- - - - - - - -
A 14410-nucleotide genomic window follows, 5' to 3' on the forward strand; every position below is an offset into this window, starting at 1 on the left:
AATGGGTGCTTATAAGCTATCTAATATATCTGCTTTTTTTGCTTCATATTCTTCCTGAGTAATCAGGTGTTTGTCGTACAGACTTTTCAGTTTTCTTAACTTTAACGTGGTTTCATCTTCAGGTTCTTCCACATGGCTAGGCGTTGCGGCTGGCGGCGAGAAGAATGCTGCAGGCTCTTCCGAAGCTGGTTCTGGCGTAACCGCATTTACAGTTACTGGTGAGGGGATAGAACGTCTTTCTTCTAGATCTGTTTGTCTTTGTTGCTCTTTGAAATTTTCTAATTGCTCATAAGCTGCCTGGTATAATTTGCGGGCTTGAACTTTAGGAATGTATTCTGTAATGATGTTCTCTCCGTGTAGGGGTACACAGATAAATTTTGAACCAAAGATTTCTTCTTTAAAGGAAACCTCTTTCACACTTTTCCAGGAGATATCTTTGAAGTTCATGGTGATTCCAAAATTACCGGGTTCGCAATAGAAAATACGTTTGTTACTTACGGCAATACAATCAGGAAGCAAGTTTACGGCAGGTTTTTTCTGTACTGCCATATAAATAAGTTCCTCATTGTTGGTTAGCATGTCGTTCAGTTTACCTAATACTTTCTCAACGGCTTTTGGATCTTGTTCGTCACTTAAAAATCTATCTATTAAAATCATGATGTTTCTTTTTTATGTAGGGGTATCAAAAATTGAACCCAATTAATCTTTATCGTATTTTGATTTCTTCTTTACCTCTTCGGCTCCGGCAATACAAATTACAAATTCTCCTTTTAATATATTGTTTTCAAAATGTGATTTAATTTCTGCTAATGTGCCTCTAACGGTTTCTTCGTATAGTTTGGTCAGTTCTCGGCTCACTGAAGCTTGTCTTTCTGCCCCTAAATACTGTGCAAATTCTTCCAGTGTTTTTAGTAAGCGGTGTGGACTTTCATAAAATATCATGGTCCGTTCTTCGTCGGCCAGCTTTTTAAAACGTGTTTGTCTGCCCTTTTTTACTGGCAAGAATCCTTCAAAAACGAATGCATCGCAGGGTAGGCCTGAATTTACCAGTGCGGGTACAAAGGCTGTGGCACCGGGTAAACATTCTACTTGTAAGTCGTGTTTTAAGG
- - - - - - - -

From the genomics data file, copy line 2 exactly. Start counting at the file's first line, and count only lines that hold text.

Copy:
AATGGGTGCTTATAAGCTATCTAATATATCTGCTTTTTTTGCTTCATATTCTTCCTGAGTAATCAGGTGTTTGTCGTACAGACTTTTCAGTTTTCTTAACTTTAACGTGGTTTCATCTTCAGGTTCTTCCACATGGCTAGGCGTTGCGGCTGGCGGCGAGAAGAATGCTGCAGGCTCTTCCGAAGCTGGTTCTGGCGTAACCGCATTTACAGTTACTGGTGAGGGGATAGAACGTCTTTCTTCTAGATCTGTTTGTCTTTGTTGCTCTTTGAAATTTTCTAATTGCTCATAAGCTGCCTGGTATAATTTGCGGGCTTGAACTTTAGGAATGTATTCTGTAATGATGTTCTCTCCGTGTAGGGGTACACAGATAAATTTTGAACCAAAGATTTCTTCTTTAAAGGAAACCTCTTTCACACTTTTCCAGGAGATATCTTTGAAGTTCATGGTGATTCCAAAATTACCGGGTTCGCAATAGAAAATACGTTTGTTACTTACGGCAATACAATCAGGAAGCAAGTTTACGGCAGGTTTTTTCTGTACTGCCATATAAATAAGTTCCTCATTGTTGGTTAGCATGTCGTTCAGTTTACCTAATACTTTCTCAACGGCTTTTGGATCTTGTTCGTCACTTAAAAATCTATCTATTAAAATCATGATGTTTCTTTTTTATGTAGGGGTATCAAAAATTGAACCCAATTAATCTTTATCGTATTTTGATTTCTTCTTTACCTCTTCGGCTCCGGCAATACAAATTACAAATTCTCCTTTTAATATATTGTTTTCAAAATGTGATTTAATTTCTGCTAATGTGCCTCTAACGGTTTCTTCGTATAGTTTGGTCAGTTCTCGGCTCACTGAAGCTTGTCTTTCTGCCCCTAAATACTGTGCAAATTCTTCCAGTGTTTTTAGTAAGCGGTGTGGACTTTCATAAAATATCATGGTCCGTTCTTCGTCGGCCAGCTTTTTAAAACGTGTTTGTCTGCCCTTTTTTACTGGCAAGAATCCTTCAAAAACGAATGCATCGCAGGGTAGGCCTGAATTTACCAGTGCGGGTACAAAGGCTGTGGCACCGGGTAAACATTCTACTTGTAAGTCGTGTTTTAAGG